The Ottumwa Courier

December 22, 2012

Expanding education of Gothic House, Grant Wood

American Gothic House Center to expand programs, education

Courier Staff Writer

ELDON — Holly Berg hopes the American Gothic House Center will continue to grow and expand its programs and educational opportunities in the new year.

Berg, the center’s administrator, said the center continues to fundraise to accomplish new ideas buzzing around the center.

One new initiative Berg wants to start, and she said she needs educators in the area to help it launch, is “teaching trunks.”

“We love to have kids come on field trips here but sometimes they can’t get here due to funding,” Berg said.

Berg also goes to schools for presentations on the American Gothic House, but she said trunks of information and supplies that teachers could check out from the center could be taken into classrooms.

“They could be done on their own or as something they could do before they come on the field trip or after to reinforce what they learned,” Berg said. “A lot of people think it’s just art here, but it’s history, it’s agriculture. It’s so many things. I want to develop a curriculum based around American Gothic and Grant Wood.”

While people may not immediately see the connection, Berg said, she’s been reviewing Iowa Core (new standards and expectations for K-12 students) and found that math could even be incorporated.

“In kindergarten, they learn shapes,” Berg said. “Well, Wood used repeating shapes and patterns. Things you wouldn’t even think to do, I want to develop a curriculum and make teachers’ lives easier.

“We want to be an asset to the area and I think that’s one of the things we can work toward.”

Berg said she also plans to work with area Girl Scout and Boy Scout troops to figure out what they can do at the center to earn badges.

“It drives support for us, and it’s our way to support the community as well,” she said.

Berg, who started working at the center in May 2010, spent her first year looking at what the center had, sustaining it and researching what the community’s needs, wants and interests were.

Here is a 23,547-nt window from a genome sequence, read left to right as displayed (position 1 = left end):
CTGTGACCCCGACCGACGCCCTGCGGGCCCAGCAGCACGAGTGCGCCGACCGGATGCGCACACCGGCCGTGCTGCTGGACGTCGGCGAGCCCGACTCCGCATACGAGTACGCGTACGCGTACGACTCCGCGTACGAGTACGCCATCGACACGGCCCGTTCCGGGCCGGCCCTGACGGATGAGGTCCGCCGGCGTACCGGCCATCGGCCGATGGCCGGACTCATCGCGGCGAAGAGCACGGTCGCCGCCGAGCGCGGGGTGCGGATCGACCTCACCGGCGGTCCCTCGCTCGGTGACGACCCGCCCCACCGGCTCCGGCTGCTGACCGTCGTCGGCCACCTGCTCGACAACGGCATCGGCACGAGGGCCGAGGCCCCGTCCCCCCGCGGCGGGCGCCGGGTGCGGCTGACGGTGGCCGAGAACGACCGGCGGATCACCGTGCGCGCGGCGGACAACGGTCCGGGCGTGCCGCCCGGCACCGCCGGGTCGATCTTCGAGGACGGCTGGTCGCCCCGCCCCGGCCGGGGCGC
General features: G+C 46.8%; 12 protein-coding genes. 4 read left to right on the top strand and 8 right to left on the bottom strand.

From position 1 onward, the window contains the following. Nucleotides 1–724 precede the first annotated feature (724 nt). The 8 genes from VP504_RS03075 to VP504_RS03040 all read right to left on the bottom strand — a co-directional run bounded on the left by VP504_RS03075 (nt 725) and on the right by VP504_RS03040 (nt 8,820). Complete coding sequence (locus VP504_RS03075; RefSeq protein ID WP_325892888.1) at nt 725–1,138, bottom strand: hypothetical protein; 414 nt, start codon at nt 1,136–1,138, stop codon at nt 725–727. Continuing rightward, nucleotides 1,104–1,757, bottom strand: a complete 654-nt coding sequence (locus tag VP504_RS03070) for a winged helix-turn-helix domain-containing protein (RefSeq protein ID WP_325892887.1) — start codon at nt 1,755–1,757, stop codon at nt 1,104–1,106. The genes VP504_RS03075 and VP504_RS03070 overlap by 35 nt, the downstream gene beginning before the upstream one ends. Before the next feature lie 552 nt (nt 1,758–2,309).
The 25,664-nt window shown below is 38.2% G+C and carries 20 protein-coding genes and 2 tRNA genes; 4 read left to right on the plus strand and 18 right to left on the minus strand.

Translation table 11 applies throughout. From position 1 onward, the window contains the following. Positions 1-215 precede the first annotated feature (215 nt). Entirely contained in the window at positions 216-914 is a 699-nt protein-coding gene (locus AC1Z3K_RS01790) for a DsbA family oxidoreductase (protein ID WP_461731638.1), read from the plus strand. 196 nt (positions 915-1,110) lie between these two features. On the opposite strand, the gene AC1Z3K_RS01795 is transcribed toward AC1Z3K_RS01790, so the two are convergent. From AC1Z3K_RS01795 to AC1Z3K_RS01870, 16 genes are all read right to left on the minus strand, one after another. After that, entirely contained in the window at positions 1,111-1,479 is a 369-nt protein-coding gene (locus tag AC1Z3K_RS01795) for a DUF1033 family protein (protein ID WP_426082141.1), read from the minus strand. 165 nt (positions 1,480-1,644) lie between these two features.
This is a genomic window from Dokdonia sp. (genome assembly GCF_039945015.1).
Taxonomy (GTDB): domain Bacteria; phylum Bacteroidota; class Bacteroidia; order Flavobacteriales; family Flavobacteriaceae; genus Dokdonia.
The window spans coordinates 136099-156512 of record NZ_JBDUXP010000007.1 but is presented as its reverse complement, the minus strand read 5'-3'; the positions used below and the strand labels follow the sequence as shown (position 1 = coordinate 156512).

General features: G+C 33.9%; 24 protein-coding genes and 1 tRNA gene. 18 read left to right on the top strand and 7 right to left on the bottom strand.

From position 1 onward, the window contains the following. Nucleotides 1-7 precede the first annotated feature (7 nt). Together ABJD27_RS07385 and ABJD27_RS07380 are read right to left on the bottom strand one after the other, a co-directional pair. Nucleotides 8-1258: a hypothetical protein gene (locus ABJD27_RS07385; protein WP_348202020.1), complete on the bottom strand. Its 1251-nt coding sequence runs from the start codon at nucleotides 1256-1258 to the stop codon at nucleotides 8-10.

“So I talked to teachers, I went into the schools,” she said. “This last year, I tried to change up the lecture series. We had to do different things, bring in different people and different topics.”

She also collaborated with other area organizations, such as the Ottumwa Area Arts Council and Pioneer Ridge Nature Center.

A new “passport program” will appear this January, started by Bravo Wapello County, a new collaboration of area organizations to attract visitors to the county that started this year.

“Different organizations, attractions and events will be on the passport,” Berg said. “If people get a certain amount of stamps on it, they get a prize.”

Bus tours to the center increased this year, including tours from Alabama, Minneapolis and Chicago, as well as many from across Iowa.

“It might not be directly evident to the community, but these people eat somewhere, they get gas somewhere,” Berg said. “Mark [Eckman, director of the Ottumwa Area Convention and Visitors Bureau] facilitated getting the bus tours to stop for lunch at the Hotel Ottumwa. It’s different ways to partner with other organizations and businesses.”

The center has also set a new record for the number of visitors in a year. So far, they’ve hit 15,200, higher than last year’s total count of 14,000.

The center is also starting an endowment fund through the Greater Cedar Rapids Community Foundation, which will launch at the beginning of the year. The goal is to fully fund the center someday to make it self-sufficient.

As an initial part of the fund, the center is raffling off a print of the American Gothic House by local artist Chris Abigt.

“The wood and glass in the frame are from pieces of the house that had to be removed this summer,” Berg said. “It’s a new fundraiser we’ve never done before.”

Tickets are $1 each or six for $5 with the drawing held on Feb. 9 during the Grant Wood Birthday Soup Smorgasbord at KD Center in Eldon.

“This summer during restoration work, we tried to keep as much as we could of the original, but anything that was unsafe or too broken to keep on the house we took,” Berg said.

While the center’s next event isn’t until February, people can still visit the center during the week and head to the website to check out the raffle item and next year’s calendar of events, Berg said.

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